There is something about owning a physical book, holding it in your hands, feeling the paper in between your fingerers while turning the pages and experiencing the journey of a tale on real paper, not on a paper white screen or illuminated retina display.
Perhaps the owners of Toys-R-Us and their advertising team have been reading Brave New World because this advertisement mocking nature and encouraging consumerism seems ripped right from Huxley's book.
Almost immediately, the press invoked George Orwell to characterize the drama unfolding around Edward Snowden's revelation of the NSA's digitally omniscient domestic surveillance program. It should have been Aldous Huxley.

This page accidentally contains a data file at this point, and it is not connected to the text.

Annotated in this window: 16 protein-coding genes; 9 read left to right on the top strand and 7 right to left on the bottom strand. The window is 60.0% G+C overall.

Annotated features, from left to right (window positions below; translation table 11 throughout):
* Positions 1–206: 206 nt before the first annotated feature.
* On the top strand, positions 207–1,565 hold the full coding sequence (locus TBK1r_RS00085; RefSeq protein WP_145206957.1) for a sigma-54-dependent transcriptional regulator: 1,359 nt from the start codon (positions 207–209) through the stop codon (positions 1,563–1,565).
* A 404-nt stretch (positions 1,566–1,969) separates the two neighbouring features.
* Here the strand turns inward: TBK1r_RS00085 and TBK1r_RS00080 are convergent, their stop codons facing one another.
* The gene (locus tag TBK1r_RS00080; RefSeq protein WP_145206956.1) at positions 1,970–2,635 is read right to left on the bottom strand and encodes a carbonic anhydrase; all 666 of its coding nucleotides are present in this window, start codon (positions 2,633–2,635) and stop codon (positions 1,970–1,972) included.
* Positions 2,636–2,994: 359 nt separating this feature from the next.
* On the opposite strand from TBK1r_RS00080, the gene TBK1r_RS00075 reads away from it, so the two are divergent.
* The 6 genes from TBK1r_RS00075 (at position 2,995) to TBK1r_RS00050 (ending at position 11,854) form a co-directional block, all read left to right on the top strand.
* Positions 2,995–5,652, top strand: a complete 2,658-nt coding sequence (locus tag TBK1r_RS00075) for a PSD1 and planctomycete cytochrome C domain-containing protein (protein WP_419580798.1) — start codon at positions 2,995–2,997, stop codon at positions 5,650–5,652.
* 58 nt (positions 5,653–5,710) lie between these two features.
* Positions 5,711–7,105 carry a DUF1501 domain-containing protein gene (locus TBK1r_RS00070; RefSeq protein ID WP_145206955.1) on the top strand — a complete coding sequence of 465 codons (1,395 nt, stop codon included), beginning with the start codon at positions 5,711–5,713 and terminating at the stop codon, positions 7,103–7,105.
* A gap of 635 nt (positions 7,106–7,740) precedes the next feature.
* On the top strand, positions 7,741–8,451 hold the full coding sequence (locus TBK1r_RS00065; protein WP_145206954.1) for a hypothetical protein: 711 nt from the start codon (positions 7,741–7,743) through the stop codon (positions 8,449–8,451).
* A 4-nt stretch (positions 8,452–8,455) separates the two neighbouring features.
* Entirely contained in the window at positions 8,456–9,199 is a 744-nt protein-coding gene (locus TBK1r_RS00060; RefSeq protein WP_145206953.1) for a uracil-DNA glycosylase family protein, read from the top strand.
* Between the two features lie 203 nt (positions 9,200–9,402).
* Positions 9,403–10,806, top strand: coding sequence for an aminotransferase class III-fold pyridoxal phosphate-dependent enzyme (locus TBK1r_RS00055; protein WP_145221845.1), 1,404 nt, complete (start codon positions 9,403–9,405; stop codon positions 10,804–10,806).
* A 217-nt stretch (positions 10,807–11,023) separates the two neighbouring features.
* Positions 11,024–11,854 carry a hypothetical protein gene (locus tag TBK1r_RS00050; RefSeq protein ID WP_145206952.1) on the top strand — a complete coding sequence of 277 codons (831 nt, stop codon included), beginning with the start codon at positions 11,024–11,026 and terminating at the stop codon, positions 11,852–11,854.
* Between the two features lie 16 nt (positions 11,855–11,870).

Apparently, it's not only infidelity that drives men and women online to reveal salacious details of their past relationships. All it may take is a regular old breakup (or at least that's what you consider it to be) and your personal life could be out there for the whole world to see.
Even in this modern day and age, some folks in communities across America are saying: "No. That Book ISN'T For You" and for reasons that have nothing to do with the community, the school, or the reader -- and everything to do with prejudice.